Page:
Even if you’ve been hearing about Solarize programs lately (like Solarize RI, Solarize CT, or Solarize NY), you might not know what “solarizing” your home or neighborhood actually entails. Solarize is sometimes confused with community solar, but in reality the two terms refer to completely different solar options. So what does this trendy verb mean, and who does it apply to?
The takeaway is this: If you are thinking about purchasing a solar system for your home, the study’s conclusions should give you a boost of confidence that you are making a smart investment. LBL finds that homes with solar panels will benefit from a ‘solar premium’ when they are sold because buyers are willing to pay more for a home with solar panels. Continue reading →
Homeowners and utilities alike are choosing solar energy at a faster rate than ever before in the United States. The explosive growth of solar power is partly a result of the falling cost of solar panels. Rebates and incentives have also contributed to the United States’ biggest year ever for solar. But decreasing costs are only one of the many benefits of solar energy. You can also improve your health and protect the environment by reducing your reliance on fossil fuels and installing a solar energy system at your home or business.
As the cost of solar continues to fall and the financial and environmental benefits of solar PV grow, more organizations are collaborating to provide reasonably priced solar options to homeowners. For example, National Grid recently announced that it is partnering with EnergySage to offer a solar marketplace option to its Rhode Island customers. Recently, Comcast also announced a partnership: the cable company will offer a discounted solar option to its customers through an exclusive partnership with Sunrun. Find out more about what the Comcast solar offer means for you.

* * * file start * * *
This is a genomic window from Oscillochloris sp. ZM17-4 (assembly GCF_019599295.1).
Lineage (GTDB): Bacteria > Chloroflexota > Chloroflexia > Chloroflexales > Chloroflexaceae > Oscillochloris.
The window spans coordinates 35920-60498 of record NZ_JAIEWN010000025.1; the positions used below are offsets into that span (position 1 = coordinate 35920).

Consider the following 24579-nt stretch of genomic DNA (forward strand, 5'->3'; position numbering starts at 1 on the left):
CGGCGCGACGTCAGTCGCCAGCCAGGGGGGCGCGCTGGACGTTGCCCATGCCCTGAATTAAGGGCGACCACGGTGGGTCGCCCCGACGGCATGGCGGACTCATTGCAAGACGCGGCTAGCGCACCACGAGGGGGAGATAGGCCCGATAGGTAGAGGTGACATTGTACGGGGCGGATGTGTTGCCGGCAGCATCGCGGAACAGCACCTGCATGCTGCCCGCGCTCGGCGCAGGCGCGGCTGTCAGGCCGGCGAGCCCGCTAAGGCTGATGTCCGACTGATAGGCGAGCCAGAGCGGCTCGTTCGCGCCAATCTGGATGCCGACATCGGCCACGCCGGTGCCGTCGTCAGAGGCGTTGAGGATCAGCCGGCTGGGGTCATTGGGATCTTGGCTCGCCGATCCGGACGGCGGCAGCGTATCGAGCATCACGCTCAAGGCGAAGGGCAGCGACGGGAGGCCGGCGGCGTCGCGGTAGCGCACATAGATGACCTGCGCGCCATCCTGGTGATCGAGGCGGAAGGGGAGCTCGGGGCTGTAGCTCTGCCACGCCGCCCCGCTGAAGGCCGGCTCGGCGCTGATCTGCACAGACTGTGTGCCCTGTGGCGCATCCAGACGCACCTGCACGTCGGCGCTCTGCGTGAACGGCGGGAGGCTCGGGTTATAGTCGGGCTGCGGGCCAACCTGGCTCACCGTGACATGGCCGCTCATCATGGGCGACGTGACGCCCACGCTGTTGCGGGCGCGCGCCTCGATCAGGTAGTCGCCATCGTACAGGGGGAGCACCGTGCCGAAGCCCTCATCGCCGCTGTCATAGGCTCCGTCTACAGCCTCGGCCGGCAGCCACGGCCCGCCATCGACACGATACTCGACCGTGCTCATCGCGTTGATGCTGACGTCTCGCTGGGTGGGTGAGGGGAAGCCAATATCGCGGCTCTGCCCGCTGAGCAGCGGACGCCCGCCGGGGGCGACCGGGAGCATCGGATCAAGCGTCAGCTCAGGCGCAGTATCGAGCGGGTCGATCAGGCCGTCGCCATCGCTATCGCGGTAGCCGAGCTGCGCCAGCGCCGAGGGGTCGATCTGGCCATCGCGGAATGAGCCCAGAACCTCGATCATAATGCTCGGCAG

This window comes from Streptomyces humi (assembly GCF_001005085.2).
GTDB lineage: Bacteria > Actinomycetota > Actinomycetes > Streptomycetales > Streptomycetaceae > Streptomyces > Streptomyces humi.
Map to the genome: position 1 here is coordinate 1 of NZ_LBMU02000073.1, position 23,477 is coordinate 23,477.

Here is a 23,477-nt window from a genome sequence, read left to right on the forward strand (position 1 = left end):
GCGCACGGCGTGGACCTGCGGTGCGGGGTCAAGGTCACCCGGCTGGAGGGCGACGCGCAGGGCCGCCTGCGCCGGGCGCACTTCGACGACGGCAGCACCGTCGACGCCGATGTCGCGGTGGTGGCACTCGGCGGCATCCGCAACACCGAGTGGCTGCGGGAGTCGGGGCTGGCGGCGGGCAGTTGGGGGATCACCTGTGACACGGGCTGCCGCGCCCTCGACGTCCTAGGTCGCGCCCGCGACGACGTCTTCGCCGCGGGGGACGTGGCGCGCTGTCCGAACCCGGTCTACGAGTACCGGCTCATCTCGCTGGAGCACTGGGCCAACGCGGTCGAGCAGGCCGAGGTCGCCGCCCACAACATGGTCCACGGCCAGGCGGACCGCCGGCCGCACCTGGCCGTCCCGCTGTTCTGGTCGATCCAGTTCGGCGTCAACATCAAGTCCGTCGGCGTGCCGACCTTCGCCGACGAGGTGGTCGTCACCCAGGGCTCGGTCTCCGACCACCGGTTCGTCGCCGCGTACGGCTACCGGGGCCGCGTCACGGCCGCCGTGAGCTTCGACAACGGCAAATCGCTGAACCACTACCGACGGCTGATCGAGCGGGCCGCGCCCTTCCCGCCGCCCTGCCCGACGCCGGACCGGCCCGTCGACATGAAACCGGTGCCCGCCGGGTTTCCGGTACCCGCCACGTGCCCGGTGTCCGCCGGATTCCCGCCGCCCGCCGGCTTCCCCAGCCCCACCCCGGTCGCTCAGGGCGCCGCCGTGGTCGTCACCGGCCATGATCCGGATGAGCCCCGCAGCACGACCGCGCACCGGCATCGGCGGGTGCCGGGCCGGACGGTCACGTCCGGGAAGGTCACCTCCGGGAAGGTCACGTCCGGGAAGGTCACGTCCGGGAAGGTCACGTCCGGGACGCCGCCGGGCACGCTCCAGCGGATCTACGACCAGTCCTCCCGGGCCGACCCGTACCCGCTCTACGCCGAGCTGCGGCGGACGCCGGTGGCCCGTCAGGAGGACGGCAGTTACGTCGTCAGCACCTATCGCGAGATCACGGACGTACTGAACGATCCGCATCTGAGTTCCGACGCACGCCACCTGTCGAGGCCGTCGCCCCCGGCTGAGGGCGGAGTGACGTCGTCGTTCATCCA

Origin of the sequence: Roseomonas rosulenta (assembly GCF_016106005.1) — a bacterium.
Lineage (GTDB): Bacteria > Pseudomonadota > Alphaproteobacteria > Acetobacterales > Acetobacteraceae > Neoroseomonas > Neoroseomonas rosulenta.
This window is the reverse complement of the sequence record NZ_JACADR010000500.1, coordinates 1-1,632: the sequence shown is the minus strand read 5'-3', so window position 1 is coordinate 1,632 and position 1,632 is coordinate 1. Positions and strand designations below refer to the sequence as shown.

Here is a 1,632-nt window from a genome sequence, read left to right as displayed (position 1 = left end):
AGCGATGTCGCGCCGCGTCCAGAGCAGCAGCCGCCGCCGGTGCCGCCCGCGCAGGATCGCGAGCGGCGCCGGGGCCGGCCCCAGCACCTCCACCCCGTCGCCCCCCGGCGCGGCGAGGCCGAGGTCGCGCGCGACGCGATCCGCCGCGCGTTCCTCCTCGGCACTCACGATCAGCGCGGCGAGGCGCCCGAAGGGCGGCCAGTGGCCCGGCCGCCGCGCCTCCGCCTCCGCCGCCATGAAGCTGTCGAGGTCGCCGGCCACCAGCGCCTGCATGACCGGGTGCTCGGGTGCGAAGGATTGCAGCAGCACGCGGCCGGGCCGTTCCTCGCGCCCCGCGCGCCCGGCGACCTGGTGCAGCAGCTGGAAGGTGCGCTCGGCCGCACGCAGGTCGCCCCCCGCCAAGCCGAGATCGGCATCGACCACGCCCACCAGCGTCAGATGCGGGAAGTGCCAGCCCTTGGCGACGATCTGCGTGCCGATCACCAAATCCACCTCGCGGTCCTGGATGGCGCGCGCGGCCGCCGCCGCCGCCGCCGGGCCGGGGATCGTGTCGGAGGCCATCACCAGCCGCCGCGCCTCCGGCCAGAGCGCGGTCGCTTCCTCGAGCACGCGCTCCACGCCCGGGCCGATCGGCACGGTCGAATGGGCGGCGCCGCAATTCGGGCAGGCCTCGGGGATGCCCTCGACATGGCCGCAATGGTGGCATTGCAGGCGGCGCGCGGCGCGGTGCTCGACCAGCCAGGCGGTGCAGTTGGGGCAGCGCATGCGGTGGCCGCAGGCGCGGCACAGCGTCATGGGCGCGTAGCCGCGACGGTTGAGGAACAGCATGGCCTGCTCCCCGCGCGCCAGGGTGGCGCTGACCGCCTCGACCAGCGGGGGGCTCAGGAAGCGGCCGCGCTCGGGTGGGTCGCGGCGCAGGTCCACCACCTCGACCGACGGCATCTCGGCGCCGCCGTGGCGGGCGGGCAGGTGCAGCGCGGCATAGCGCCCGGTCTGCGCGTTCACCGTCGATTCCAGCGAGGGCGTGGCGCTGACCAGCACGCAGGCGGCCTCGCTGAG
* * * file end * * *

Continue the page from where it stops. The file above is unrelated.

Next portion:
Electricity prices in Massachusetts, Connecticut and other New England states are on the rise again this winter. Utilities cite an undersupply of natural gas to the region as the problem behind the increases. But could you take matters into your own hands by turning to rooftop solar in MA to cut costs instead?
How much will electricity cost rise?
In Massachusetts, National Grid and NSTAR customers on a ‘basic service’ tariff will see the amount they pay per kilowatt-hour (kWh) increase by on average 37% from this month and 29% from January 1st, respectively. This will translate into bill increases of roughly $33 and $28 per month for average households. Similarly, prices for Connecticut Light & Power (CL&P) customers will rise by 26% from the beginning of 2015 – working out to about $17/mo in additional electricity expenditure. Investor-owned utilities like NStar and National Grid cannot not increase basic service tariffs arbitrarily, but rather must seek permission from the relevant Public Utility Commission (e.g. DPU in Massachusetts) and provide justification for any proposed changes. Common reasons include network infrastructure investment and fuel price increases – the latter of which is behind this winter’s hikes. Continue reading →